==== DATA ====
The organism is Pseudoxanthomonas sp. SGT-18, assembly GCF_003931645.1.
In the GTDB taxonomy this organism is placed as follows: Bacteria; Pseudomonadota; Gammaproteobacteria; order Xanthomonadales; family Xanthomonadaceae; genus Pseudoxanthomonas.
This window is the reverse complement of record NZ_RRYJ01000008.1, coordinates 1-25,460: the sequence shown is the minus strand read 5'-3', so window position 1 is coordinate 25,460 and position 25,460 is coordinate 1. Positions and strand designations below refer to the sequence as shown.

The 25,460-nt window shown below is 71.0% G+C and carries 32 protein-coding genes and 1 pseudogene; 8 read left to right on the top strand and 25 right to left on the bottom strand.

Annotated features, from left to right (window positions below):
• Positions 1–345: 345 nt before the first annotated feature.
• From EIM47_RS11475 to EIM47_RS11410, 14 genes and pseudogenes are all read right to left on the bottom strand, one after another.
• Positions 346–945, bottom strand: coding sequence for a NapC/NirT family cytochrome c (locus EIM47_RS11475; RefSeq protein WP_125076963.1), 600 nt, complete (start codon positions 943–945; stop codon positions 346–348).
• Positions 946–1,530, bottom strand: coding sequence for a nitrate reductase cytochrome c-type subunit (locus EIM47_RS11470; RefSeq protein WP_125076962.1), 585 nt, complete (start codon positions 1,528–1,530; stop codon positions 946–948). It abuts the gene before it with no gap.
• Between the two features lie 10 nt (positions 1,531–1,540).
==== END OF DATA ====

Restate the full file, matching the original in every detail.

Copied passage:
The organism is Pseudoxanthomonas sp. SGT-18, assembly GCF_003931645.1.
In the GTDB taxonomy this organism is placed as follows: Bacteria; Pseudomonadota; Gammaproteobacteria; order Xanthomonadales; family Xanthomonadaceae; genus Pseudoxanthomonas.
This window is the reverse complement of record NZ_RRYJ01000008.1, coordinates 1-25,460: the sequence shown is the minus strand read 5'-3', so window position 1 is coordinate 25,460 and position 25,460 is coordinate 1. Positions and strand designations below refer to the sequence as shown.

The 25,460-nt window shown below is 71.0% G+C and carries 32 protein-coding genes and 1 pseudogene; 8 read left to right on the top strand and 25 right to left on the bottom strand.

Annotated features, from left to right (window positions below):
• Positions 1–345: 345 nt before the first annotated feature.
• From EIM47_RS11475 to EIM47_RS11410, 14 genes and pseudogenes are all read right to left on the bottom strand, one after another.
• Positions 346–945, bottom strand: coding sequence for a NapC/NirT family cytochrome c (locus EIM47_RS11475; RefSeq protein WP_125076963.1), 600 nt, complete (start codon positions 943–945; stop codon positions 346–348).
• Positions 946–1,530, bottom strand: coding sequence for a nitrate reductase cytochrome c-type subunit (locus EIM47_RS11470; RefSeq protein WP_125076962.1), 585 nt, complete (start codon positions 1,528–1,530; stop codon positions 946–948). It abuts the gene before it with no gap.
• Between the two features lie 10 nt (positions 1,531–1,540).